1 February, 2016Issue 30.1PoetryTranslation

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Translators Be Warned

Jenny Messenger


Saint Aldhelm’s Riddles
Translated by A. M. Juster
University of Toronto Press, 2015
200 pages
ISBN 978-1-442628-92-2





“My name’s a hybrid since antiquity.
I’m called a “lion,” then an “ant” in Greek,
A blended metaphor, a sign that’s bleak;
I can’t defend birds’ beaks with my own beak.
May scholars probe my name’s duplicity!”

The solution to this riddle composed by the seventh-century bishop Saint Aldhelm is ‘Myrmicoleon’, or ‘Ant-lion’, a mysterious creature that came into being as a result of a mis-translation. In his new verse translation of Aldhelm’s one hundred Aenigmata, or riddles, A. M. Juster tells us that, according to legend, around seventy experts working on turning the Old Testament into what would become the Septuagint mistranslated the Hebrew term lajisch, a rare word for ‘lion’, as the Greek myrmicoleon – the ant-lion. The creation lived on, making its way into medieval bestiaries, but it was ultimately ill-fated. Depending on accounts, the hybrid form would starve to death due to incompatibilities of digestion – the ant could not digest meat, and the lion could not digest grain. It is a cautionary tale for a translator, as Juster is well aware. In his commentary, he wryly remarks: “Translators are duly warned about the enduring consequences of their mistakes.” However, there is a twist. The ant-lion has now become a scientifically legitimate entity as the popular name for the ant-eating larvae of the insect family Myrmeleontidae. Translators be warned indeed – mistakes can take on a life of their own.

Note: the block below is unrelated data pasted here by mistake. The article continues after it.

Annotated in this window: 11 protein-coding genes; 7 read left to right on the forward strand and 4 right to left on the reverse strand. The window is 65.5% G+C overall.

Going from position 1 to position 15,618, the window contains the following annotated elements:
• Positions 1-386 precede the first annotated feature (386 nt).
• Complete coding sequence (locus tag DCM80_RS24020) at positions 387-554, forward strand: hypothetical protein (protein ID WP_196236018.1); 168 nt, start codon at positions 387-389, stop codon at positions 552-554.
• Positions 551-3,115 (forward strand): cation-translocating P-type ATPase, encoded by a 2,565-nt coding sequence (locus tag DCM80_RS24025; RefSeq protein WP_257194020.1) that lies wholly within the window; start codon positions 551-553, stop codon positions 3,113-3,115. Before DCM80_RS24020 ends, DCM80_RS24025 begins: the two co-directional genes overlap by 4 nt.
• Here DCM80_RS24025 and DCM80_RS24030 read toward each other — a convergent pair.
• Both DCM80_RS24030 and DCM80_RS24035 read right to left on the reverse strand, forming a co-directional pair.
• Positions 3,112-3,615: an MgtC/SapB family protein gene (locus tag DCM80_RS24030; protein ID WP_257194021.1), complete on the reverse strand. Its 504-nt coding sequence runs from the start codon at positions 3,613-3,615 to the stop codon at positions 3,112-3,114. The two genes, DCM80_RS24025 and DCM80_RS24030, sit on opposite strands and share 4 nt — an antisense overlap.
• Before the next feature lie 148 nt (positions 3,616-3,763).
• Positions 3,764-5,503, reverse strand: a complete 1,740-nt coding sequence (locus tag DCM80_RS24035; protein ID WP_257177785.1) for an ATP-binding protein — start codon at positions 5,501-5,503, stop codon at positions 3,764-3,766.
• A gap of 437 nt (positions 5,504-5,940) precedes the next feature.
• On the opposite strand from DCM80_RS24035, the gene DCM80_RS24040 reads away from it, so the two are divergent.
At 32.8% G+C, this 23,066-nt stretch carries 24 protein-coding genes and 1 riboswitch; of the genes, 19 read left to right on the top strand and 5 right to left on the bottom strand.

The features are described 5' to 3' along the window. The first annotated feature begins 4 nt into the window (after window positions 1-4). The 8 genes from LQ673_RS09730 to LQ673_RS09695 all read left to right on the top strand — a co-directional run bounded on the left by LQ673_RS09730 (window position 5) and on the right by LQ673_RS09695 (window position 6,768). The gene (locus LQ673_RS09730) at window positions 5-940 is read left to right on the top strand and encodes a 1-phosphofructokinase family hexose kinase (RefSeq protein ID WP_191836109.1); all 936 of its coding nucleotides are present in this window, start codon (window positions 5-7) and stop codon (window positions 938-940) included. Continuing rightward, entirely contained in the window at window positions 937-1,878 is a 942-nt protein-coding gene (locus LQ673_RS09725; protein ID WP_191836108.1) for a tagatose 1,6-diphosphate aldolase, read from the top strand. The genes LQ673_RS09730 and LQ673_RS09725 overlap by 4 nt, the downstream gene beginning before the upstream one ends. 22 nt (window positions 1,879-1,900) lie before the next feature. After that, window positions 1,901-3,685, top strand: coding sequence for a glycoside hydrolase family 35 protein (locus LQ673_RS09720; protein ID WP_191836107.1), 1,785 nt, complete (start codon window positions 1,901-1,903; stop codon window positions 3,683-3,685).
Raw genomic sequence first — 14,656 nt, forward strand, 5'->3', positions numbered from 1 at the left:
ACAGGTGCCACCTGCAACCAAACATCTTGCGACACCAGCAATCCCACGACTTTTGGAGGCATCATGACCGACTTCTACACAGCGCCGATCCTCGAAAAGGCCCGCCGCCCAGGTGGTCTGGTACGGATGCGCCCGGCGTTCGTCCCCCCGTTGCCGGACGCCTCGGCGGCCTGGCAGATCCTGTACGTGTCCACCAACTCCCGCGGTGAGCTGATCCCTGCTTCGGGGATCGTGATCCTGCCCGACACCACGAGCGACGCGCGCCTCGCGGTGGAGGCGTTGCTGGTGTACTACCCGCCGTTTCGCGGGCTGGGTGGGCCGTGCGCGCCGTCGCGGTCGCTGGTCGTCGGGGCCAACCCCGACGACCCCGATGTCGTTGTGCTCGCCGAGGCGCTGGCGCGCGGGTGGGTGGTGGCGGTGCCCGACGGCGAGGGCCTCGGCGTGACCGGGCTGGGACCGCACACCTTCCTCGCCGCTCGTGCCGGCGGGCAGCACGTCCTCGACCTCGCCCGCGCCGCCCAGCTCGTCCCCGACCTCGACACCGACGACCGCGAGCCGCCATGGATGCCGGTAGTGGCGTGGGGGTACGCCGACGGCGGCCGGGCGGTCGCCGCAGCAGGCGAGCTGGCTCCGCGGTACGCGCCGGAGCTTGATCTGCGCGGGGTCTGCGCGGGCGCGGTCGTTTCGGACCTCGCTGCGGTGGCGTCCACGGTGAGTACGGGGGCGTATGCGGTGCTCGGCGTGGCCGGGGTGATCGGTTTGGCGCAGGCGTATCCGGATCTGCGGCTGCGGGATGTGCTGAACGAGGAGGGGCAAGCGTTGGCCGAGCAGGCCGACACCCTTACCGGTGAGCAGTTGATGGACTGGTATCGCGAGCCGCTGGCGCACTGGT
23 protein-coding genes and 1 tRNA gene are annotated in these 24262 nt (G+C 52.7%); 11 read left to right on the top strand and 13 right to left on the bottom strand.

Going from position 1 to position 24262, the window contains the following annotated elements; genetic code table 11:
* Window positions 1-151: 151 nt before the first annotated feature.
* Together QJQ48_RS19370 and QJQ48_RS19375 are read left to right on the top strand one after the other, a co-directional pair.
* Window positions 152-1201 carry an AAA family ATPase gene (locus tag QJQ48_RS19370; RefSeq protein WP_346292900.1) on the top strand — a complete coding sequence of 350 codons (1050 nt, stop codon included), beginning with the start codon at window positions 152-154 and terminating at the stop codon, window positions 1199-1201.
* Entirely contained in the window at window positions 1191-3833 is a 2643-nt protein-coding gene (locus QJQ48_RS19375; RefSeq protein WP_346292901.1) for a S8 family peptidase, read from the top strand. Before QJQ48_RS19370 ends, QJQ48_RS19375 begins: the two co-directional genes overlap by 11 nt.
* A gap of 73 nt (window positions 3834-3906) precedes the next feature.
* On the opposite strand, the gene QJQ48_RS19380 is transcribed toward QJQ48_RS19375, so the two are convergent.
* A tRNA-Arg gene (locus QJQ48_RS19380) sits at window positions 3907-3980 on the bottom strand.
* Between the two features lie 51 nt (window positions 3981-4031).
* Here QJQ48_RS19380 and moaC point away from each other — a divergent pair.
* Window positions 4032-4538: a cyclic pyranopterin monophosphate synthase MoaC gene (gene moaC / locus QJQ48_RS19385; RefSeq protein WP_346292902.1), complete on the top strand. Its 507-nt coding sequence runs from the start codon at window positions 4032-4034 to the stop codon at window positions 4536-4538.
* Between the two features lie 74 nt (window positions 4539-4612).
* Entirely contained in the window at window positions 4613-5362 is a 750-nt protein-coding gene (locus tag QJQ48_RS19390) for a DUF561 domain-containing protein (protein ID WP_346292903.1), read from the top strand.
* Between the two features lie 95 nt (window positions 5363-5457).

As a poet, Juster seems well-equipped for the task of translating Aldhelm. He is known for his association with New Formalism, a movement based around a return to metre and rhyme in verse poetry. Current trends in poetry and the overall attitude to rhyme must therefore have been at the forefront of Juster’s mind throughout this project: as he states in the translator’s note, although “contemporary poets tend to sneer at the riddle as a genre, riddles continue to be a guilty pleasure for the public.” Juster is something of an enigma himself. A lawyer by training, he has held senior positions in the US federal government, including Commissioner of the Social Security Administration. He has also published books of poetry and translations of Horace, Petrarch, and Tibullus, using an anagrammatic pseudonym assembled from his name, M. J. Astrue. His identity was only revealed in 2010 by Paul Mariani in First Things, the journal of the Institute of Religion and Public Life, eight years after the publication of his first book of original poetry, The Secret Language of Women.